Caroline Wyatt, presenter on BBC Radio 4’s PM programme, opens up to former WIJ chair Eleanor Mills about her remarkable career in an evening that was both inspiring and enlightening.
Wyatt, bi-lingual in German, was the BBC’s correspondent in Berlin, Moscow and Paris. As a war reporter in the nineties she was in Baghdad during the first Iraq war and covered the Kosovo conflict in the Balkans and later the invasion of Iraq following 9/11.
Being a foreign correspondent was an “all-consuming way of life” packed with extraordinary, often dangerous assignments. In her foreign reporting she tried to give a voice to both sides of the story – as well as pleasing the BBC desk back in London.
She recalled being in Afghanistan and accompanying a man, tortured and released by the Taliban, who had travelled three days on a donkey to get to safety. She walked with him for the last mile. When she told her boss back in London of his remarkable story, the response was: “Go heavy on the torture, light on the donkey”.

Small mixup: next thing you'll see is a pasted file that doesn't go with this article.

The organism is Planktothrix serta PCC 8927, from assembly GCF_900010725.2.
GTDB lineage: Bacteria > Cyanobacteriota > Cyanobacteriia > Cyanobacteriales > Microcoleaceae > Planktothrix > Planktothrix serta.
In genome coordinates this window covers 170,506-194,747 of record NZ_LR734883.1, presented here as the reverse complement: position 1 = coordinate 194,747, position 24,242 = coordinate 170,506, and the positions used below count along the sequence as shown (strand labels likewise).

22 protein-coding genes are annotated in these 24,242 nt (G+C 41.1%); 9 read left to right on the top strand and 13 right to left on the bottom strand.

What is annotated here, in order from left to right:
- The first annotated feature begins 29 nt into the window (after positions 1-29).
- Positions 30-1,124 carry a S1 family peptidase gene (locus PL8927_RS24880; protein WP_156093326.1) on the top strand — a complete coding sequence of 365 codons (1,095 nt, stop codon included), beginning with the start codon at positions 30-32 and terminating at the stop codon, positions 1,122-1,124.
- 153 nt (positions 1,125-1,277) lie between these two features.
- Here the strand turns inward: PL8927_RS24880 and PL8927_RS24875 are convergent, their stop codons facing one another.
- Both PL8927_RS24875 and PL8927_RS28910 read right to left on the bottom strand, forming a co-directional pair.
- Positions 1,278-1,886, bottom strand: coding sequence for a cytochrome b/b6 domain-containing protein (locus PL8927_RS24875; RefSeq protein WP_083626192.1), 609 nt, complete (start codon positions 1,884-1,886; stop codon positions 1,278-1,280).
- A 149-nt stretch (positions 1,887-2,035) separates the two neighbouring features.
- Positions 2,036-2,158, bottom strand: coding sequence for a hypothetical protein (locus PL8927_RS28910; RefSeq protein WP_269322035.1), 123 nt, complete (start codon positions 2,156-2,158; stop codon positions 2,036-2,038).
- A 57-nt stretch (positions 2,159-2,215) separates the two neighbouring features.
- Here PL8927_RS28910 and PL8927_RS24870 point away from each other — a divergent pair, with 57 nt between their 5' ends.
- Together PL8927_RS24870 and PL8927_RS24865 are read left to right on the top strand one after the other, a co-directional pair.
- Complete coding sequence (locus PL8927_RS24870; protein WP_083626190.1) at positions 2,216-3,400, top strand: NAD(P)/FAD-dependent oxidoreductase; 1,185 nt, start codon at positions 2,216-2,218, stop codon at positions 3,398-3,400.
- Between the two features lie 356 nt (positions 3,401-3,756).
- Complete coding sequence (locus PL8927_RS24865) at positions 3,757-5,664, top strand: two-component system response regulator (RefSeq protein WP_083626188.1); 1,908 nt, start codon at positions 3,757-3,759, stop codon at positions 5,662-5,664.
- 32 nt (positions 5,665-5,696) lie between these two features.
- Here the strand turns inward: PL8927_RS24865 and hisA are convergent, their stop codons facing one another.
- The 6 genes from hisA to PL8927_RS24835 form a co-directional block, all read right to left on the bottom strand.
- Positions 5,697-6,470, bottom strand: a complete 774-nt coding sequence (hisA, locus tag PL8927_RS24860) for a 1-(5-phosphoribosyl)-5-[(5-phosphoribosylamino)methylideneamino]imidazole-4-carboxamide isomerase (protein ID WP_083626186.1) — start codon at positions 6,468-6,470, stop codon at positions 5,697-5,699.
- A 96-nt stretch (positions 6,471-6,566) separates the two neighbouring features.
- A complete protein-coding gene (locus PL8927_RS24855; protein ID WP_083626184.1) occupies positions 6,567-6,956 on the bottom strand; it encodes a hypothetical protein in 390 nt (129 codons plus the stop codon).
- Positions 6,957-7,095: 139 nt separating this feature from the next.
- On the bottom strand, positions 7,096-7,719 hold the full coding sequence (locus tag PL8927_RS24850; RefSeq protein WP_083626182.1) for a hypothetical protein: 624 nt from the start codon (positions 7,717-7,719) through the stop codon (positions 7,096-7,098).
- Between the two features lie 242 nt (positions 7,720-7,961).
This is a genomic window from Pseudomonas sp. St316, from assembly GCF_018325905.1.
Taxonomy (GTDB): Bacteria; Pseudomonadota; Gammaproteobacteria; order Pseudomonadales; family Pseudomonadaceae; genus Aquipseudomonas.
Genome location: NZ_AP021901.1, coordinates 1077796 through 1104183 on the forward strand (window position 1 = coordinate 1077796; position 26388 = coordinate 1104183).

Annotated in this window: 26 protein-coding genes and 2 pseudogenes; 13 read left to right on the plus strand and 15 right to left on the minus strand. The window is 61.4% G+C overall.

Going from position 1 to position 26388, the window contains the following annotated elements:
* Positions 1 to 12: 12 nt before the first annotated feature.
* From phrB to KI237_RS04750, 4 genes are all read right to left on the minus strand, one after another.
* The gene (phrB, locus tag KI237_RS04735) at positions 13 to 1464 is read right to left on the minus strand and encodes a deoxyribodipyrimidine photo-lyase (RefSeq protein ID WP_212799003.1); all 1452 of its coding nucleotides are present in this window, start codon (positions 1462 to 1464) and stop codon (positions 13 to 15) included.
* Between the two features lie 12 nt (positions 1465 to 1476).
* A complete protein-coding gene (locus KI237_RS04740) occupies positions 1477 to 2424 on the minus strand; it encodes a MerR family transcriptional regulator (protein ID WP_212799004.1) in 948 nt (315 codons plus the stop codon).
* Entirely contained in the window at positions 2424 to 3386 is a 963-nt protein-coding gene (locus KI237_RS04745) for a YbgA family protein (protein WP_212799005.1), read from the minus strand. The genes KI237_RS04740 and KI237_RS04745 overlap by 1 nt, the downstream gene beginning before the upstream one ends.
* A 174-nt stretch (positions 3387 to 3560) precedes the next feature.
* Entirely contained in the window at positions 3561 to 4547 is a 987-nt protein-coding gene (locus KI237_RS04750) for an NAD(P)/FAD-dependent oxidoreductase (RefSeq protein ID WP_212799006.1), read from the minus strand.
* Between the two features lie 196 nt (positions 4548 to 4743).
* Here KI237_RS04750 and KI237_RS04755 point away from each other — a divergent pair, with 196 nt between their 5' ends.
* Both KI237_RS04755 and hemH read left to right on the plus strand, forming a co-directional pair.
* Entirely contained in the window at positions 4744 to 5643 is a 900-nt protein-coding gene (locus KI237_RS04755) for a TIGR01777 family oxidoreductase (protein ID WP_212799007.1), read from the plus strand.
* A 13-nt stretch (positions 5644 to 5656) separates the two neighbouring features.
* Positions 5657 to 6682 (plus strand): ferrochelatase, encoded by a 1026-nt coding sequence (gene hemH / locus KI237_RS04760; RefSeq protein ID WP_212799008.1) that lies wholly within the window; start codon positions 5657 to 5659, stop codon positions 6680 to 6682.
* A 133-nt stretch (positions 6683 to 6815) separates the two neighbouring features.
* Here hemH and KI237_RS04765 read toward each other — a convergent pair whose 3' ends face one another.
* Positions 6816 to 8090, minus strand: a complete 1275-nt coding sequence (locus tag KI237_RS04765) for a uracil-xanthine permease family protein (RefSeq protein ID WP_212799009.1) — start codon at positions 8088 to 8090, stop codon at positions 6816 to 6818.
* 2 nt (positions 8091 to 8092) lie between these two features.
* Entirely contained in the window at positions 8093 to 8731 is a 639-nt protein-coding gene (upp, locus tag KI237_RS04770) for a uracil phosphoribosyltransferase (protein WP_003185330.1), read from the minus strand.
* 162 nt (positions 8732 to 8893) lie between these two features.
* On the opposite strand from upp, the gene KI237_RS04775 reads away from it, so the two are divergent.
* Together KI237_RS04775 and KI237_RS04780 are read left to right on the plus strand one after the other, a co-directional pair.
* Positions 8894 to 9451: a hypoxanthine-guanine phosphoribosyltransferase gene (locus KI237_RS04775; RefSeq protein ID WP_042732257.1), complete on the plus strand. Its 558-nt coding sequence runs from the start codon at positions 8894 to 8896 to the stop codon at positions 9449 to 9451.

Her reporting covered the “crucibles of human experience”. There was one moment Wyatt never forgot and which affected her more than she realised at the time. “We were in a very heavily armoured vehicle, driving down the road in Afghanistan and a little Afghan minibus full of parents and children on their way to a wedding, got impatient. We were moving very slowly, so they drove off the road to overtake us because they were in a hurry to get to the wedding. But they drove over an IED (improvised explosive device) and all four of them were killed, including all the tiny children.”
These experiences required physical energy and mental toughness and so had a “shelf life” she said. Wyatt was diagnosed with multiple sclerosis in 2015, but says she felt the first symptoms in 2001. In 2007, she became the BBC’s defence correspondent. “For me, the time had come to put family and friends higher up the agenda.” She later became the BBC’s religion correspondent.
Persistence, persistence and persistence, particularly for women, is the key to a successful career. Don’t take no for an answer – and if you can’t get the job of your dreams, go for something you can get that is similar.
After the event Caroline kindly agreed to become an Ambassador for the Journalists’ Charity 2021.